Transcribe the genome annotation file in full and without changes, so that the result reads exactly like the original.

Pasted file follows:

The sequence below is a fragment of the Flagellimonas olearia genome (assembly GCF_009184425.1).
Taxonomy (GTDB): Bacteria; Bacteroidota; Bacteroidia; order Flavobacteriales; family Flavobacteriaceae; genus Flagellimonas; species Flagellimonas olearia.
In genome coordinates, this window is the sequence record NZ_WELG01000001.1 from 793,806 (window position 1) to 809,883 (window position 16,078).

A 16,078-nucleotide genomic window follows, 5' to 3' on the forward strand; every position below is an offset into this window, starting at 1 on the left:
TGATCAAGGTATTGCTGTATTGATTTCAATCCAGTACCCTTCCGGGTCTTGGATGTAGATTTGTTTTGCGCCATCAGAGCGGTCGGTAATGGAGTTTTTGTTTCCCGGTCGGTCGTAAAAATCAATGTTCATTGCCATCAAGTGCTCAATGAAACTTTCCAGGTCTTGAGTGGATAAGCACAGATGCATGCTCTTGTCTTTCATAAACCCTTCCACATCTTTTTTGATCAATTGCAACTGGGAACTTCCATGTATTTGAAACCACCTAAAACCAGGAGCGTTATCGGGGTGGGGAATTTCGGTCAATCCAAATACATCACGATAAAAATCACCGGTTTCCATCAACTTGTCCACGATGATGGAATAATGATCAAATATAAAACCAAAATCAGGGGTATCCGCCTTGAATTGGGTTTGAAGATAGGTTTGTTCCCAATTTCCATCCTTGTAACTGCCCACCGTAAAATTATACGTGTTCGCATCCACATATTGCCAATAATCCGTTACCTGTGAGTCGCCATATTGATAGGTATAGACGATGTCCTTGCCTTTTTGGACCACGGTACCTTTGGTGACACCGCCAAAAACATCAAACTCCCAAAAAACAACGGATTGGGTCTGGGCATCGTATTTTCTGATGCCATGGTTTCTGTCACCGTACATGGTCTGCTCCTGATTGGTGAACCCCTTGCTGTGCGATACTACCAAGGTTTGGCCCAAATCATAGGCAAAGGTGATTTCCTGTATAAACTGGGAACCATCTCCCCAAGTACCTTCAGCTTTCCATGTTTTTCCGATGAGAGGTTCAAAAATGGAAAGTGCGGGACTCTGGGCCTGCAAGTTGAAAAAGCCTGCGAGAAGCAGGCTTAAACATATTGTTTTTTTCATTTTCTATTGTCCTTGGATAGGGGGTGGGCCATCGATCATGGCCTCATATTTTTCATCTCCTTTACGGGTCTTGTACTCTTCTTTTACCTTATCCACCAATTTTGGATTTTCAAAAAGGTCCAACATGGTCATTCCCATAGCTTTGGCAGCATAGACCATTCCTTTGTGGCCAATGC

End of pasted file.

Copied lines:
The sequence below is a fragment of the Flagellimonas olearia genome (assembly GCF_009184425.1).
Taxonomy (GTDB): Bacteria; Bacteroidota; Bacteroidia; order Flavobacteriales; family Flavobacteriaceae; genus Flagellimonas; species Flagellimonas olearia.
In genome coordinates, this window is the sequence record NZ_WELG01000001.1 from 793,806 (window position 1) to 809,883 (window position 16,078).

A 16,078-nucleotide genomic window follows, 5' to 3' on the forward strand; every position below is an offset into this window, starting at 1 on the left:
TGATCAAGGTATTGCTGTATTGATTTCAATCCAGTACCCTTCCGGGTCTTGGATGTAGATTTGTTTTGCGCCATCAGAGCGGTCGGTAATGGAGTTTTTGTTTCCCGGTCGGTCGTAAAAATCAATGTTCATTGCCATCAAGTGCTCAATGAAACTTTCCAGGTCTTGAGTGGATAAGCACAGATGCATGCTCTTGTCTTTCATAAACCCTTCCACATCTTTTTTGATCAATTGCAACTGGGAACTTCCATGTATTTGAAACCACCTAAAACCAGGAGCGTTATCGGGGTGGGGAATTTCGGTCAATCCAAATACATCACGATAAAAATCACCGGTTTCCATCAACTTGTCCACGATGATGGAATAATGATCAAATATAAAACCAAAATCAGGGGTATCCGCCTTGAATTGGGTTTGAAGATAGGTTTGTTCCCAATTTCCATCCTTGTAACTGCCCACCGTAAAATTATACGTGTTCGCATCCACATATTGCCAATAATCCGTTACCTGTGAGTCGCCATATTGATAGGTATAGACGATGTCCTTGCCTTTTTGGACCACGGTACCTTTGGTGACACCGCCAAAAACATCAAACTCCCAAAAAACAACGGATTGGGTCTGGGCATCGTATTTTCTGATGCCATGGTTTCTGTCACCGTACATGGTCTGCTCCTGATTGGTGAACCCCTTGCTGTGCGATACTACCAAGGTTTGGCCCAAATCATAGGCAAAGGTGATTTCCTGTATAAACTGGGAACCATCTCCCCAAGTACCTTCAGCTTTCCATGTTTTTCCGATGAGAGGTTCAAAAATGGAAAGTGCGGGACTCTGGGCCTGCAAGTTGAAAAAGCCTGCGAGAAGCAGGCTTAAACATATTGTTTTTTTCATTTTCTATTGTCCTTGGATAGGGGGTGGGCCATCGATCATGGCCTCATATTTTTCATCTCCTTTACGGGTCTTGTACTCTTCTTTTACCTTATCCACCAATTTTGGATTTTCAAAAAGGTCCAACATGGTCATTCCCATAGCTTTGGCAGCATAGACCATTCCTTTGTGGCCAATGC